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Fibromyalgia

by June Butlin(more info)

listed in women's health, originally published in issue 89 - June 2003

Fibromyalgia is a disease with primary symptoms of pain, tenderness and weakness in the muscles. The secondary symptoms are many, including fatigue, fever, painful lymph nodes, irritable bowel and poor memory and concentration. The causes are varied and viruses, bacteria, yeasts, stress, impaired liver function, low immunity, food allergies, hypoglycaemia, nutritional deficiencies and mitochondrial abnormalities are implicated.

With such an array of complex and overlapping symptoms and causes, it is very important that every patient is guided back to health with a treatment programme based on their own individual, biochemical needs. With this in mind, I would like to discuss two very different case studies of sufferers of fibromyalgia.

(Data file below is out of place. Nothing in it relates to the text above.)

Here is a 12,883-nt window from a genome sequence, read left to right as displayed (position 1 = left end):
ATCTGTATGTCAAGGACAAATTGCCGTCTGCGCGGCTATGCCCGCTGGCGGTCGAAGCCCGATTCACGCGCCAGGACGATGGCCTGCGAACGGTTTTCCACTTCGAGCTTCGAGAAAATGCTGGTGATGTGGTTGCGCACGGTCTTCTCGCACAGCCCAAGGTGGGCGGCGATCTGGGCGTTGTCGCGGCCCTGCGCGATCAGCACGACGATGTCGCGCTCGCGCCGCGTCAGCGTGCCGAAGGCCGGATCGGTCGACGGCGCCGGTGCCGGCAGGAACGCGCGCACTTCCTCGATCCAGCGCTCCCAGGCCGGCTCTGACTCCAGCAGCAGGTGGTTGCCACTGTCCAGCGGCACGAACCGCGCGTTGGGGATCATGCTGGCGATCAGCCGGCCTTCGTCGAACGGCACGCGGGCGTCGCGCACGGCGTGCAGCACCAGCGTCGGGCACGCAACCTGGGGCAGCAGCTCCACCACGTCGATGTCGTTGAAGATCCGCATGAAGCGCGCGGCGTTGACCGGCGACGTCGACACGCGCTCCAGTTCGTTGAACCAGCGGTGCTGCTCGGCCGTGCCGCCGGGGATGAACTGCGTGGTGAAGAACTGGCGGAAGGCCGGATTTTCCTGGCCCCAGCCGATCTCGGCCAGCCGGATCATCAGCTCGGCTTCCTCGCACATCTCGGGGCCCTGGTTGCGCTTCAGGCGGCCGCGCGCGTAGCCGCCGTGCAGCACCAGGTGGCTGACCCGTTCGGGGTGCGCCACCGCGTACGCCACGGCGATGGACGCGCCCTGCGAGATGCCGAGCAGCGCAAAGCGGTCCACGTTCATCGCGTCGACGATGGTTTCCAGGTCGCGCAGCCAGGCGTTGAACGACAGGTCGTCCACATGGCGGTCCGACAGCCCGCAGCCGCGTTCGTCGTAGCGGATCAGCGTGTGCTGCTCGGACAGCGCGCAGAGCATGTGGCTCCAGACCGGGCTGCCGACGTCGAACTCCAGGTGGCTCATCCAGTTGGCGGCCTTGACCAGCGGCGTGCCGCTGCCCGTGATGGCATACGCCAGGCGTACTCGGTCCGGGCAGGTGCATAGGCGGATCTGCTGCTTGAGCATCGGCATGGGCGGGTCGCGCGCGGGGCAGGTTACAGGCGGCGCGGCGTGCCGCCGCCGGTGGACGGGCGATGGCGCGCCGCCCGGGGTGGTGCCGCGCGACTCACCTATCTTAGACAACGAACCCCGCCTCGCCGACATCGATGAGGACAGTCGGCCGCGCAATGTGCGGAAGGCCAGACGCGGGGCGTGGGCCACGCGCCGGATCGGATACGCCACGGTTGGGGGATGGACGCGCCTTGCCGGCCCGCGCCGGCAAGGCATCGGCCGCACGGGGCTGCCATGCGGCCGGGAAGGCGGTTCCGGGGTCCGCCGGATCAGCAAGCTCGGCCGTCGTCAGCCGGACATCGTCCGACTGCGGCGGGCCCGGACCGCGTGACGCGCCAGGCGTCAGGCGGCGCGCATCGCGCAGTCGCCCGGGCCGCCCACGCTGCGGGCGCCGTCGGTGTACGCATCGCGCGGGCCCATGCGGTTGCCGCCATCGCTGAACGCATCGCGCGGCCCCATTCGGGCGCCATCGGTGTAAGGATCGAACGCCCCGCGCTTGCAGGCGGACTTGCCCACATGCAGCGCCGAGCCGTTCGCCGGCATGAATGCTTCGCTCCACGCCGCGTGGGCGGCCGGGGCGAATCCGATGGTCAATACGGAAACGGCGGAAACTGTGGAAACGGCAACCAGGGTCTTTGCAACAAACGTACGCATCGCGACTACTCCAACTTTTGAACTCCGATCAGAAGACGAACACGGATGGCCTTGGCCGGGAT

Donna is a 36-year-old clerical assistant who had been absent from work for seven months before contacting me. She suffered from fibromyalgia, rheumatoid arthritis, inflamed and painful muscles, frequent viral attacks, fatigue, diarrhoea and hypoglycaemia. She had no energy to prepare her meals and her inadequate diet consisted of foods supplying very few nutrients and lots of additives and preservatives, such as crisps, chocolate, white bread, pre-packed meals, take-aways, tea, coffee and diet coke.